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Room Impulse Response Reshaping by p-Norm Optimization based on Estimates of

Room Impulse Responses

Jan Ole Jungmann1, Stefan Goetze2, Alfred Mertins1

1University of L¨ubeck, Institute for Signal Processing, D-23538 L¨ubeck, Email: {jungmann, mertins}@isip.uni-luebeck.de

2Fraunhofer Institute for Digital Media Technology, D-26129 Oldenburg, Email: s.goetze@idmt.fraunhofer.de

Abstract

Hands-free telecommunication raised several real-world

problems, such as corruption of the desired signal by ad-

ditive noise, acoustic echoes, and reverberation. This pa-

per addresses the mutual impacts of the subsystems for

Acoustic Echo Cancellation (AEC) and Listening Room

Compensation (LRC) based on p-norm optimization. In

acoustic systems for LRC the equalizer is placed in front

of the loudspeaker. An estimate of the room impulse re-

sponse (RIR) is necessary for the equalizer to compensate

for the inﬂuence of the RIR at the position of the refer-

ence microphone where the human user is assumed to be

located. Since the RIR is identiﬁed by the acoustic echo

canceller anyway, its estimate can be used to design the

equalizer. The quality of dereverberation in dependance

of the degree of system identiﬁcation will be investigated

in this contribution. Furthermore, the inﬂuence of the

equalizer on the AEC is analyzed.

RIR Reshaping by p-Norm Optimization

In [3] the well-known least-squares based design rule to

build an equalizer that renders certain properties on the

global impulse response has been generalized by intro-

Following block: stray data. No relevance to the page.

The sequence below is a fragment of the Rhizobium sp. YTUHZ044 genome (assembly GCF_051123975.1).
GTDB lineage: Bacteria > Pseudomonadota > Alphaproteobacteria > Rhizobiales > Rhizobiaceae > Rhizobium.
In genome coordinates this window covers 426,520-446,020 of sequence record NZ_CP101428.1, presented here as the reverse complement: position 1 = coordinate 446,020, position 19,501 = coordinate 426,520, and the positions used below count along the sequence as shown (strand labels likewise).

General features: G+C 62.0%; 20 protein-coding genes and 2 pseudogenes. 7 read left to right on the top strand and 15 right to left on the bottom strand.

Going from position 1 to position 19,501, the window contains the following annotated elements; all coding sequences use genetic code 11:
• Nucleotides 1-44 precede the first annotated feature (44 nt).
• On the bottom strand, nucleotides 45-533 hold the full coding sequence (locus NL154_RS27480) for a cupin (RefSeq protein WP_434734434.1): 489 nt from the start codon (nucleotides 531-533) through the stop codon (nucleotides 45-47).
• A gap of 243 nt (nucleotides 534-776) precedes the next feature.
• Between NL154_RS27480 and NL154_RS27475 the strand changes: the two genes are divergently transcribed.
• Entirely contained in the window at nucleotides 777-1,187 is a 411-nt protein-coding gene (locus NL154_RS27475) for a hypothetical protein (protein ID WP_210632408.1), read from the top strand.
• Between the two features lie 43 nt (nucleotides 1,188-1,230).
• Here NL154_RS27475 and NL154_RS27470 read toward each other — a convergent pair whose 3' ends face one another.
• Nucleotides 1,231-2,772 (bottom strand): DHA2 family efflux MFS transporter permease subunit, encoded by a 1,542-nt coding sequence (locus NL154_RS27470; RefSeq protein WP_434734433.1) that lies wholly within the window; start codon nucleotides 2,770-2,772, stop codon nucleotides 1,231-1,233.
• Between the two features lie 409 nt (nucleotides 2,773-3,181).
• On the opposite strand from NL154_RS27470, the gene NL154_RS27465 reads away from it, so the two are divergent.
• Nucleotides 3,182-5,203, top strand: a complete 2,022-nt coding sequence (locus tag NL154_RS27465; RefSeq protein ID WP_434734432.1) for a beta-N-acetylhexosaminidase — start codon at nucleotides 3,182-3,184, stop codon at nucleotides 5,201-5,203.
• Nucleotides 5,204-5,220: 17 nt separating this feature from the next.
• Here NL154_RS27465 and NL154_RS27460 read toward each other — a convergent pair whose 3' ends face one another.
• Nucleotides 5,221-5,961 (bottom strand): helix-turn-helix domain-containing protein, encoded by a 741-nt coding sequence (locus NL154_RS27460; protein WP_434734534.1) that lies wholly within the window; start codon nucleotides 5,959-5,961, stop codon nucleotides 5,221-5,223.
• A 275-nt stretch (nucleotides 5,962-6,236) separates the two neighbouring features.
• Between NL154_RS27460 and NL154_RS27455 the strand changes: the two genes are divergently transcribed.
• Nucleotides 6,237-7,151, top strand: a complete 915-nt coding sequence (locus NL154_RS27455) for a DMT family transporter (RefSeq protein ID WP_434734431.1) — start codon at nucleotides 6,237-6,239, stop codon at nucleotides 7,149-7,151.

ducing a p-norm based objective function. Two weight-

ing windows for the desired and the unwanted part of

the global impulse response are deﬁned. The optimiza-

tion problem reads

minh:f(h)=loggupu

gdpd,(1)

with hbeing the equalizer one aims to design,

gd=diag{wd}Ch being the desired part of the global

impulse response of length Lg(guaccordingly), Cbeing

the convolution matrix made up of the RIR c(n), ·pde-

noting the p-norm of a vector, and diag {·} transforming

a vector into a diagonal matrix. The optimal solution is

approximated by applying a gradient-descent procedure.

Design of the Weighting Windows

Mertins et. al proposed to exploit psychoacoustic ﬁndings

to reduce the audible echoes and introduced weighting

functions that capture the compromise temporal masking

limit of the human auditory system [3]. The deﬁnitions

for the windows read as follows:

wd=[0,0,...,0

N1

,1,1,...,1

N2

,0,0,...,0

N3

]T(2)

and

wu=[0,0,...,0

N1+N2

,wT

0

N3

]T(3)

where N1=t0fs,N2=0.004sfs,andN3=Lg−N1−N2

with fsbeing the sampling frequency and t0being the

time taken by the direct sound, respectively. The window

w0, with its reciprocal being the compromise masking

limit according to [1], is deﬁned as

w0(n)=10 3

log(N0/(N1+N2)) logn

N1+N2+0.5(4)

with N0=(0.2s + t0)fsand time index nranging from

N1+N2+1toLg−1.

Spectral Distortions

To attenuate an additional coloration of the loudspeaker

signal, we propose to weaken potential spectral distor-

tions introduced by the equalizer by applying a short

linear prediction error ﬁlter that is speciﬁcally designed

for the equalizer.

System Identiﬁcation

Since the AEC is an adaptive ﬁlter which identiﬁes the

room impulse response, its estimate can be used for the

equalizer design. Figure 1 depicts the general setup of a

combined LRC/AEC scenario.

s(n)EQ RIR +e(n)

AEC

−

Figure 1: Combined system with LRC (EQ) and acoustic

echo canceller (AEC); RIR denotes the listening room, con-

taining the speaker and the microphone.

The RIR can be split up into one part ˆ

c(n) that is cor-

rectly identiﬁed by the AEC and an estimation error

˜

c(n), due to underestimating the order of the RIR and

insuﬃcient convergence of the AEC:

c(n)=ˆ

c(n)+˜

c(n).(5)

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Simulation Results

The RIR was simulated having a reverberation time of

τ60 = 200 ms and a length of Lc= 2000 taps. The ﬁlter

orders of the AEC and the equalizer h(k) were set to 1800